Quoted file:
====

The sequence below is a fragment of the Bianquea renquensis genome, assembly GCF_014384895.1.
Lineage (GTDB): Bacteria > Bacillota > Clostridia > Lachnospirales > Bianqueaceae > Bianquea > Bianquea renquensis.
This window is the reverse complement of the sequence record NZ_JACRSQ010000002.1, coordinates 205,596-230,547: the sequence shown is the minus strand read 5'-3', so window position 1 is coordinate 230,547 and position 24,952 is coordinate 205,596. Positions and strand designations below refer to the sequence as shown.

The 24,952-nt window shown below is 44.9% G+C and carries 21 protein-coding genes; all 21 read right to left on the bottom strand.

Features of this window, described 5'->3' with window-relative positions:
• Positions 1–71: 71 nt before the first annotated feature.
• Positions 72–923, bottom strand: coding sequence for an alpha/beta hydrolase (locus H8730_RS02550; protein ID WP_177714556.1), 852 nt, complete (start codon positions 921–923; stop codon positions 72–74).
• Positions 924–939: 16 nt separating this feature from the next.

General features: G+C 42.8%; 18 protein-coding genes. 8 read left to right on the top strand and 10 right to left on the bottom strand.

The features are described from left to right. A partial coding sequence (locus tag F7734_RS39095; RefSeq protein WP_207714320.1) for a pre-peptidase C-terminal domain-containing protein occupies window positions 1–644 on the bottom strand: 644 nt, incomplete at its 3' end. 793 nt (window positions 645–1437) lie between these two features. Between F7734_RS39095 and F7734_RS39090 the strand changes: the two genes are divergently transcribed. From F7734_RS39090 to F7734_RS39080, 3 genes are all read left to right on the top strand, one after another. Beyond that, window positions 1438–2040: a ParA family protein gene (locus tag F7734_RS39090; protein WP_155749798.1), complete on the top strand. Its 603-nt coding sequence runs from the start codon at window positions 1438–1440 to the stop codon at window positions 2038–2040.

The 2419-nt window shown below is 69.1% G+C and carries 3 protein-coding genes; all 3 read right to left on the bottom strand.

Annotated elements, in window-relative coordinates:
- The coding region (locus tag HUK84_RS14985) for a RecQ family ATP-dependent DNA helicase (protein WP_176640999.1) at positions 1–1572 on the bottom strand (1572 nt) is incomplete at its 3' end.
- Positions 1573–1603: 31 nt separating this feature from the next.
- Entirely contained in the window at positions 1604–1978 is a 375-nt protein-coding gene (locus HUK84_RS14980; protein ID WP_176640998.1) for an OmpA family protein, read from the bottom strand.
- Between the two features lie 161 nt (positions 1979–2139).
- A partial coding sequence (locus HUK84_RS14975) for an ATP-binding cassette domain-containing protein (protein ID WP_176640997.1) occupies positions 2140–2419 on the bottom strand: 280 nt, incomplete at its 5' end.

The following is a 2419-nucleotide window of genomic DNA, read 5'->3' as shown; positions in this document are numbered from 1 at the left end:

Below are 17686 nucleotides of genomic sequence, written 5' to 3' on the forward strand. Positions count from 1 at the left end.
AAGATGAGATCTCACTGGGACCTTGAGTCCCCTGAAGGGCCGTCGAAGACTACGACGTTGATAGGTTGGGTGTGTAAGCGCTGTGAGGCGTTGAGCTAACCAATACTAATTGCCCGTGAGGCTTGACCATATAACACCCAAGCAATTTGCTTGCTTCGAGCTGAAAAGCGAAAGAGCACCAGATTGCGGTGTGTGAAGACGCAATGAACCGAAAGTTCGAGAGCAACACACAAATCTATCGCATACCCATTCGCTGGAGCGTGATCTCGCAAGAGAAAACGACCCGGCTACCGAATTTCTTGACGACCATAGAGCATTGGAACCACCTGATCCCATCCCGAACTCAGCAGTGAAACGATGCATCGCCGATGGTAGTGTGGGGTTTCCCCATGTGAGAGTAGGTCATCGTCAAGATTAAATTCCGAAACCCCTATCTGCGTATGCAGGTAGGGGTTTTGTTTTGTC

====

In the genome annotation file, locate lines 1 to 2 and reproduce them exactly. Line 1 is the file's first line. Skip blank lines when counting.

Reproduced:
The sequence below is a fragment of the Bianquea renquensis genome, assembly GCF_014384895.1.
Lineage (GTDB): Bacteria > Bacillota > Clostridia > Lachnospirales > Bianqueaceae > Bianquea > Bianquea renquensis.